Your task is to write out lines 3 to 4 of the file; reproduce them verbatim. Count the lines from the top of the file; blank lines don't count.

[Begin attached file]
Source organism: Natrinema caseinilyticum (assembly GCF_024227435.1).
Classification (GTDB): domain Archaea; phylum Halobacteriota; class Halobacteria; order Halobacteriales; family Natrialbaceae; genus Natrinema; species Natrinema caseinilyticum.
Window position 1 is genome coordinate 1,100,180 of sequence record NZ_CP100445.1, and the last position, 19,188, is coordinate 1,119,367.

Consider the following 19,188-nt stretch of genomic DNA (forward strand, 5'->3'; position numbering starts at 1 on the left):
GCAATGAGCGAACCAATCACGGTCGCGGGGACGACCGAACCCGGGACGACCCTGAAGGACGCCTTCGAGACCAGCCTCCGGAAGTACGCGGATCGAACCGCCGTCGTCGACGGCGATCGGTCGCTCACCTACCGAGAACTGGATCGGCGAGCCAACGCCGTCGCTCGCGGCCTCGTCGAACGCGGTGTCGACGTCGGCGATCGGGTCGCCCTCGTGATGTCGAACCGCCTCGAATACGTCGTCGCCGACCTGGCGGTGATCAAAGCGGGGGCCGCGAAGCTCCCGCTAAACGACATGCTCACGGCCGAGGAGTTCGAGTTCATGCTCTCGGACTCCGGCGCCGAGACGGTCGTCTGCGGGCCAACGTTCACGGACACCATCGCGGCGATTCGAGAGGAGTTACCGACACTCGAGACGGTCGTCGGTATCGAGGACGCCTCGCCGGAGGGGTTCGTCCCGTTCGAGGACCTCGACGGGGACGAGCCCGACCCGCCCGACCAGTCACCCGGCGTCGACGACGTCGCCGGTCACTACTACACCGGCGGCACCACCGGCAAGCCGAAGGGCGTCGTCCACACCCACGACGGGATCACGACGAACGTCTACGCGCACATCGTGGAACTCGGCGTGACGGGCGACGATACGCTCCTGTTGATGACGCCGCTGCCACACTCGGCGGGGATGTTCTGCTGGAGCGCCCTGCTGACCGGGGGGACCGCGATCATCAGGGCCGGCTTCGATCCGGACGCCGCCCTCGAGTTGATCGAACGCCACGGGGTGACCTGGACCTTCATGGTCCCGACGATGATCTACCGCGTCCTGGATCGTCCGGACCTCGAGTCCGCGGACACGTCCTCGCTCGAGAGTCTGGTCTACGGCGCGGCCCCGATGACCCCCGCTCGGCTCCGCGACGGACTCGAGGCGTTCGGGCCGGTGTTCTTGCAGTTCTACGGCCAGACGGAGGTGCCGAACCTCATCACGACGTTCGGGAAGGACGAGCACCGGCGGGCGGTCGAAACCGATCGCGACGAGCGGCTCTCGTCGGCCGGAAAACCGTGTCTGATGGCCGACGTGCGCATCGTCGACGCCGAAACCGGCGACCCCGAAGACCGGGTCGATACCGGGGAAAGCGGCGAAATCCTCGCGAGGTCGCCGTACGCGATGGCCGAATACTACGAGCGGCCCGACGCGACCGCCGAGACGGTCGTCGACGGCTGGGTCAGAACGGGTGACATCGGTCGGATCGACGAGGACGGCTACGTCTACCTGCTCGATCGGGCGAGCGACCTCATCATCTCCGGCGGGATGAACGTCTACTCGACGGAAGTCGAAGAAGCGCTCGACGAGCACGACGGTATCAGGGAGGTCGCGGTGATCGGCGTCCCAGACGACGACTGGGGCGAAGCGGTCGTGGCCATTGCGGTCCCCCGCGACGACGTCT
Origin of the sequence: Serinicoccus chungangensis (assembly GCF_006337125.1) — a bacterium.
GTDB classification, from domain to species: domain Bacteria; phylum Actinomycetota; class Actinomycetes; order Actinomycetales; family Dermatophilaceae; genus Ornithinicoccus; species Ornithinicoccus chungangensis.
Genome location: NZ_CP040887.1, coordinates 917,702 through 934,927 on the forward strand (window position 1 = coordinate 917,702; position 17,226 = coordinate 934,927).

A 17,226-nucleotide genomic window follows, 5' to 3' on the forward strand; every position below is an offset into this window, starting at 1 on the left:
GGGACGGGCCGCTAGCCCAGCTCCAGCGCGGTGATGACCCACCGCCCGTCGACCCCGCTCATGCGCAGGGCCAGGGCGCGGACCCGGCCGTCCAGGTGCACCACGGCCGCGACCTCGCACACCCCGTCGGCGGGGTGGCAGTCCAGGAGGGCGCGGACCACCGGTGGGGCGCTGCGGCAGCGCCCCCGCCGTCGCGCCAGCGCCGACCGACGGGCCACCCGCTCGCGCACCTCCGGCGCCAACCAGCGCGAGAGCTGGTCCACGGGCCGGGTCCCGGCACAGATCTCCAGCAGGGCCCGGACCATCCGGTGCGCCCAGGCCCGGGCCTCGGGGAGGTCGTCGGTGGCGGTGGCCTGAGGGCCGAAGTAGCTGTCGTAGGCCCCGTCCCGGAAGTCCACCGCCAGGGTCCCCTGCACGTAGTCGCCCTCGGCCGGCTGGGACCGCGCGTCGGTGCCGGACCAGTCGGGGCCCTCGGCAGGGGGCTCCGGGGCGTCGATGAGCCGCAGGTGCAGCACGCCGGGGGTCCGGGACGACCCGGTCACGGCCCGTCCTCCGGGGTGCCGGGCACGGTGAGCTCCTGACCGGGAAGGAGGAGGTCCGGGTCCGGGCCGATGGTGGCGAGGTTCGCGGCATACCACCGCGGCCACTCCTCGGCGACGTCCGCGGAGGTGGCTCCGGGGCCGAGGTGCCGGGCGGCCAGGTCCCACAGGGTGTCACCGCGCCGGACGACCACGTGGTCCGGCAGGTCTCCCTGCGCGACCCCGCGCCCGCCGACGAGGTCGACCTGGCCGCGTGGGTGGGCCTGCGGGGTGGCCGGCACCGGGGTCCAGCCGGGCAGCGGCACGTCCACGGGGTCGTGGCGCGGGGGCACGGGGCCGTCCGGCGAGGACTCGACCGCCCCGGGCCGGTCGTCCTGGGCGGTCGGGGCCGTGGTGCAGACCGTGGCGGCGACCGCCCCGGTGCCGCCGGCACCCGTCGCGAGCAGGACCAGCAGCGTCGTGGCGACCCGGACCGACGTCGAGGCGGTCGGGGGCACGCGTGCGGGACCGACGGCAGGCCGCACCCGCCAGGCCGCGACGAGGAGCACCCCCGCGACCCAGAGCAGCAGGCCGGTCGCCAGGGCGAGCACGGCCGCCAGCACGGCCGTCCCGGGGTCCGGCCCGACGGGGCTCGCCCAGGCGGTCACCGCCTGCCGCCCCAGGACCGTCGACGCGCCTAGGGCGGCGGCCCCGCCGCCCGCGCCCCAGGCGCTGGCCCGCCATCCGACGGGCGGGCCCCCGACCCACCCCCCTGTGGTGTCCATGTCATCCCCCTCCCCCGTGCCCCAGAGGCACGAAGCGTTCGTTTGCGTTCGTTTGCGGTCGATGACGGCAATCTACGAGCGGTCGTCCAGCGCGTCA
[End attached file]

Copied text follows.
Window position 1 is genome coordinate 1,100,180 of sequence record NZ_CP100445.1, and the last position, 19,188, is coordinate 1,119,367.

Consider the following 19,188-nt stretch of genomic DNA (forward strand, 5'->3'; position numbering starts at 1 on the left):